Sunday, March 21, 2021

Sunk Cost and Lessons Learned?

We had a fairly long discussion here about the "lessons learned" - or, rather, whether lessons that seem obvious in hindsight were, in fact, too difficult for the military boffins of 1914 to discern - in the first catastrophic war of the 20th Century.

Now the NY Times discusses a pointless (and "catastrophic" in the sense of "blood and treasure wasted for no geopolitically valid objective") war of the 21st Century, the mess that the United States has made in the Grave of Empires:

"It’s not as if Mr. Biden is being pressured to stay in Afghanistan with a cogent argument; most analysts freely admit that the United States has no plausible path to victory, that the military isn’t trained to midwife democracy and that the Afghan government is grievously corrupt.

Rather, the national security community cannot bear to display its failure. That’s why many who advocate continuing the war are left grasping for illogical or far-fetched justifications. In a meeting of National Security Council principals, the chairman of the Joint Chiefs of Staff, Gen. Mark Milley, reportedly made an emotional plea to stay in Afghanistan, after “all the blood and treasure spent” there."

This is the classic "sunk costs" theory that has been used to justify military shenanigans since the Peloponnesian War, and certainly we've seen modern Great Powers do this repeatedly (I'd argue that the real problem isn't that the U.S. foreign policy establishment was "traumatized" by the disaster in Vietnam but, rather, that the lessons IT taught were not learned, either...)

To me, the big question that the rolling clusterfuck that is the U.S.'s misadventures in the whole "land war in Asia" business is "is there a way for Great Powers - or, indeed, most polities - to make foreign policy decisions that are based on "national interests" that are, indeed, based on the interests of the bulk of the people in the polity"?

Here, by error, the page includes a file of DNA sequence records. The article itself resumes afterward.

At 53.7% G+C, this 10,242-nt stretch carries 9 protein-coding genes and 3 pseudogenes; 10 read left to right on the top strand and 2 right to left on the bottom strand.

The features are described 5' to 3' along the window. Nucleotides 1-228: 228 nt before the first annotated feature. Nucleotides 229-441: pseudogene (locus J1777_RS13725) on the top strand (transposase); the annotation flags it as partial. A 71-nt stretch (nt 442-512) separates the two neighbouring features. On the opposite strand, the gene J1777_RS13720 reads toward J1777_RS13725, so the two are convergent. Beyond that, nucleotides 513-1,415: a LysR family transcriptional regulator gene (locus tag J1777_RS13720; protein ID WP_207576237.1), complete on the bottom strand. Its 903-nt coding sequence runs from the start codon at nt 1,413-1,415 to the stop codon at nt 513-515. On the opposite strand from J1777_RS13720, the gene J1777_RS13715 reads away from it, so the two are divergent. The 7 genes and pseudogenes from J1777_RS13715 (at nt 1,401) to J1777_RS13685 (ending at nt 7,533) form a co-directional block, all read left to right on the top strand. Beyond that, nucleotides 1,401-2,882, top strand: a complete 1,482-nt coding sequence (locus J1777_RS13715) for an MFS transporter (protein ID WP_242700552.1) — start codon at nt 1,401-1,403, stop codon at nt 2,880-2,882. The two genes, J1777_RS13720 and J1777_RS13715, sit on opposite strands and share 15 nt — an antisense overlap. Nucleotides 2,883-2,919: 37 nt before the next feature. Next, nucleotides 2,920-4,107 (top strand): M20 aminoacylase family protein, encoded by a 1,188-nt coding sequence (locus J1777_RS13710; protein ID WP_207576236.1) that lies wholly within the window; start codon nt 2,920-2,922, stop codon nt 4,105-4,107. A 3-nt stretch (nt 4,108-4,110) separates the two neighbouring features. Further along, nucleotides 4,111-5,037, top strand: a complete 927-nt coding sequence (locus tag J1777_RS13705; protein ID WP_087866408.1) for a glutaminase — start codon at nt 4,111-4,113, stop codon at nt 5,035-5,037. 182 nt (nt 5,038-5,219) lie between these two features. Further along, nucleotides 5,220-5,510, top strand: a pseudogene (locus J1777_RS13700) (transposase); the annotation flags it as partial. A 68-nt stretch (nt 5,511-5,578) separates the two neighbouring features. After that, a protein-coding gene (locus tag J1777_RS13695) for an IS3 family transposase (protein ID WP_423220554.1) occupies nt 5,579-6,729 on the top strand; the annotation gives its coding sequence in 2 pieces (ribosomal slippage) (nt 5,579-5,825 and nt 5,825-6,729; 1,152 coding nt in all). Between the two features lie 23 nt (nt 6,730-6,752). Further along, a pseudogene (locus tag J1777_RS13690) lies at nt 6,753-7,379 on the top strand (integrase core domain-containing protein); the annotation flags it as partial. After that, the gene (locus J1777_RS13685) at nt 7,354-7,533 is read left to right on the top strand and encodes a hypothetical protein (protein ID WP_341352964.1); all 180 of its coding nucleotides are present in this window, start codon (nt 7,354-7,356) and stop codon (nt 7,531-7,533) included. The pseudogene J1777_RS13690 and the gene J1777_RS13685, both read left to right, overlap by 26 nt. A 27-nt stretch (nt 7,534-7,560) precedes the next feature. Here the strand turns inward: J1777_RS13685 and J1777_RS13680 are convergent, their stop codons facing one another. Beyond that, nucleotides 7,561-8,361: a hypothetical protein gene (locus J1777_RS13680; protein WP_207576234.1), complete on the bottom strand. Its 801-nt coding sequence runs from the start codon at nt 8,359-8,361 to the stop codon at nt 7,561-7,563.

It's hard to see too many examples that prove that there is, so my question for the readership is "can you think of an example of a policy (or set of policies) or decision(s) that show that this sort of intelligent geopolitics IS possible?"

Is there (are there?) examples that, say, the "blobs" of various nation-states could look to for a way to see their way through to avoiding the very sort of complete clusterfuck on display when you look at the U.S. foreign policy camorra and it's work in Afghanistan since 2001?

Wednesday, February 24, 2021

Over the Hegemon

I get that there is a fairly large subset of the U.S. public (and the pundits that natter to it) that refuses to use the word "empire" for the United States.

Imperial is as imperial does, but, fine, whatever.

But I can't think that there would be any disagreement that the U.S. has been the global hegemon for quite some time.

My question for the readership would be, then, is this worth going to Cold War with the PRC over?

I won't even argue with Rubio's contention that the PRC wants to replace the U.S. as the global hegemon.

Would that, however, present "as great a threat as any in history"?

Threat of what?

Would it harm the U.S. public in a material way if the U.S. was no longer the premiere Great Power but, instead, the second behind the PRC?

Keeping in mind that mainland China has a fairly horrible human rights record, would that translate into a worse world in general if the PRC had the ability to conduct whatever they'd call the "Ledeen Doctrine" on regional powers? A worse United States?

I have some ideas, but at this point I'm curious to hear yours; is this an actual thing (or is it just scaremongering)? If it IS a thing, is it really the MOST scary thing ever? And if it it worth hatting up for a new Cold War (with the attendant sorts of small Hot Wars between proxy states and non-state actors of the sort fought between the US and the USSR between 1945 and the 1990s)?

Let's discuss in the comments.